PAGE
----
SAUDI ARABIA WALKED the tightrope between security and liberalization again this week. The U.S. Embassy and two consulates closed for two days because of threats; newly crowned King Abdullah freed four men jailed for demanding more political freedom.
Britain and Australia also issued warnings Monday that terrorist attacks in the kingdom might be imminent.
The U.S. Embassy in Riyadh and consulates in Jidda and Dhahran reopened Wednesday after the threatened attacks didn’t materialize. But the need for caution is clear, considering last December’s attack on the Jidda consulate by gunmen suspected of Al Qaeda links.
Saudi officials initially were skeptical of the fact that 11 of the 15 attackers on 9/11 were Saudi; the government was lackadaisical when there were subsequent attacks on compounds that house foreign workers. But assaults on Saudi targets in the last two years have prompted Riyadh to take the domestic threat more seriously.
Even so, the government has resisted all but minimal political liberalization. Last year, a dozen reformers were arrested after demanding a new constitution to grant more civil rights. Some soon recanted and were released, but four were convicted in May and sentenced to jail terms of up to nine years. In a rare public criticism, the U.S. chastised the government for the arrests. The new king pardoned the protesters Monday night.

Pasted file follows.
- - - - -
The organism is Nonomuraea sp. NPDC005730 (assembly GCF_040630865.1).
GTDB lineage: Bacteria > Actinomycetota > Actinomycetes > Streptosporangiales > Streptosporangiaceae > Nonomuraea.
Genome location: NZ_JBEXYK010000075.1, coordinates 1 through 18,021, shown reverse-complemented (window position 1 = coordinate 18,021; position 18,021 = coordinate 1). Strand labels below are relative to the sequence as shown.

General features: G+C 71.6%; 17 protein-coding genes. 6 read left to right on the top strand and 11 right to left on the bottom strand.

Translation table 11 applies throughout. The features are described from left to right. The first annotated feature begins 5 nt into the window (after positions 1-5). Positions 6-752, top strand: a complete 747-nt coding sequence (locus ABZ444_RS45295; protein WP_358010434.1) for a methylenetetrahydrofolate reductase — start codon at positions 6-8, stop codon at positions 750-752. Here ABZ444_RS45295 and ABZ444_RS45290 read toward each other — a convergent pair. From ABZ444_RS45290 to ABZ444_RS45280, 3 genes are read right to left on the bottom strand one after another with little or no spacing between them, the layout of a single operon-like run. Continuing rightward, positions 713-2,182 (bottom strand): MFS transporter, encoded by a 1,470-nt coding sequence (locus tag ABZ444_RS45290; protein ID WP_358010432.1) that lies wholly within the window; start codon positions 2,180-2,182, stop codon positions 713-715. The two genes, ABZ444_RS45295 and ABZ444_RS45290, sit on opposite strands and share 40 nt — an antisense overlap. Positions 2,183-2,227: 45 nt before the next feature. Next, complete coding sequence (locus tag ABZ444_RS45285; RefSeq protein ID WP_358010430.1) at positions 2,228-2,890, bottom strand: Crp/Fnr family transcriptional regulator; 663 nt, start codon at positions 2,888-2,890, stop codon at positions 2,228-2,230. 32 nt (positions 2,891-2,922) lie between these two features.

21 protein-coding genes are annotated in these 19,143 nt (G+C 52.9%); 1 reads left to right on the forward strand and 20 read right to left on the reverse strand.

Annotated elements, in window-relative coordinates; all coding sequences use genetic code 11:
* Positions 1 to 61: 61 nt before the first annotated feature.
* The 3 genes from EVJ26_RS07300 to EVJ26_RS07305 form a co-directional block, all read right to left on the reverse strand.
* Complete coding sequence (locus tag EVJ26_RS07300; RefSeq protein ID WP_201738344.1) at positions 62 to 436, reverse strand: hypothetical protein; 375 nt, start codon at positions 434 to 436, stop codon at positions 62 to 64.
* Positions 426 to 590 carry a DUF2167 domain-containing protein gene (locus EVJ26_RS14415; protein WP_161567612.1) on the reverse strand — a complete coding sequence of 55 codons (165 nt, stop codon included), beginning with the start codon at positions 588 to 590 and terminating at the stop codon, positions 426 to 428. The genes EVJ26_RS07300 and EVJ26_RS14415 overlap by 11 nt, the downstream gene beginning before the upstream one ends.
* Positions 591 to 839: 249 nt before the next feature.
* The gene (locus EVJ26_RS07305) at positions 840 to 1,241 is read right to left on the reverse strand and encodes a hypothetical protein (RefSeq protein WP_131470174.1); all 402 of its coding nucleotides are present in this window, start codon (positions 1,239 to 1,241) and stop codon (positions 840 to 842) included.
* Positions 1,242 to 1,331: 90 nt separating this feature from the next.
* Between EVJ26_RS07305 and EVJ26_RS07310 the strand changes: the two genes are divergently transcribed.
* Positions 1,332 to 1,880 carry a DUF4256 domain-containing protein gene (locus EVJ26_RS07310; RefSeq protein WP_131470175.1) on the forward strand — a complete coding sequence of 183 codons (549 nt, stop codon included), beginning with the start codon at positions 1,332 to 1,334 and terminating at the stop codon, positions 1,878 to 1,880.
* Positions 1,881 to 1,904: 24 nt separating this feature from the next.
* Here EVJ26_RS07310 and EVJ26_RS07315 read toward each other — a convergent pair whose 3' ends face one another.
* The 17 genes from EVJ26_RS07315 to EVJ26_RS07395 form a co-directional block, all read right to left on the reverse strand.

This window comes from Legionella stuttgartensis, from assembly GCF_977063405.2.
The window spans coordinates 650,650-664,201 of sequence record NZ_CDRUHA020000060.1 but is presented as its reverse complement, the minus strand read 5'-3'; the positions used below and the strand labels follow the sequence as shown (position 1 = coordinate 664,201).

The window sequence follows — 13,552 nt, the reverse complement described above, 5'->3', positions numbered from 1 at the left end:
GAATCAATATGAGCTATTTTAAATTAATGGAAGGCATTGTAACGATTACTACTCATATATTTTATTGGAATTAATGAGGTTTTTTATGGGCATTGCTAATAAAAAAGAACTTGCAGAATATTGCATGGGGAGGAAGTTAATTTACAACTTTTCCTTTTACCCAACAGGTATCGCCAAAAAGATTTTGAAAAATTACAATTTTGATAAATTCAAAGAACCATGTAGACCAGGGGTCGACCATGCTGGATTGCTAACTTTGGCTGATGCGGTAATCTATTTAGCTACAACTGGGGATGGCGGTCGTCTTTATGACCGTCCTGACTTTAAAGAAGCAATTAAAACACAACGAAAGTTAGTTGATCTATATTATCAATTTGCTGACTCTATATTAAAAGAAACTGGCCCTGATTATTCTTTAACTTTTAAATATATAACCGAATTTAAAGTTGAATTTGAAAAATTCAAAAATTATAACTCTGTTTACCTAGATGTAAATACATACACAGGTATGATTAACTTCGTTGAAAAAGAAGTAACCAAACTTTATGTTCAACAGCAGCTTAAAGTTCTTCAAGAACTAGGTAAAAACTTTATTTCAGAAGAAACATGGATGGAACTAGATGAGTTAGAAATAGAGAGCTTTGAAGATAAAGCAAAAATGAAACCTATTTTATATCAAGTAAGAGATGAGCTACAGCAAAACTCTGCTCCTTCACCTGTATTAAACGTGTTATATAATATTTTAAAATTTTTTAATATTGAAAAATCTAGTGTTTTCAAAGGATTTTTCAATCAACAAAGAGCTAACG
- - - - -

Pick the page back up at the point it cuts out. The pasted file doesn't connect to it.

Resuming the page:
Abdullah has in effect been the Saudi leader for a decade, after King Fahd suffered a stroke; he became king after Fahd’s death Aug. 1. He is a proponent of reform but faces opposition from several high-ranking princes. Although a longtime friend of Washington, Abdullah has been critical of the invasion of Iraq, where Saddam Hussein and other Sunnis have been replaced by leaders from the Shiite wing of Islam, which is dominant in Iran.
For the sake of his kingdom’s security, Abdullah needs to listen to those demanding more rights for women and an increased voice in government. He also needs to spread the wealth from $60-plus-per-barrel oil beyond the thousands of high-living princes to the poor and unemployed. Saudi stability is important to the U.S., which gets much of its oil from the kingdom, and to the Middle East. Political reform could convince Saudis that the king and his circle are listening to their concerns. That would diminish support for Al Qaeda, which considers the ruling family an enemy as much as targets abroad.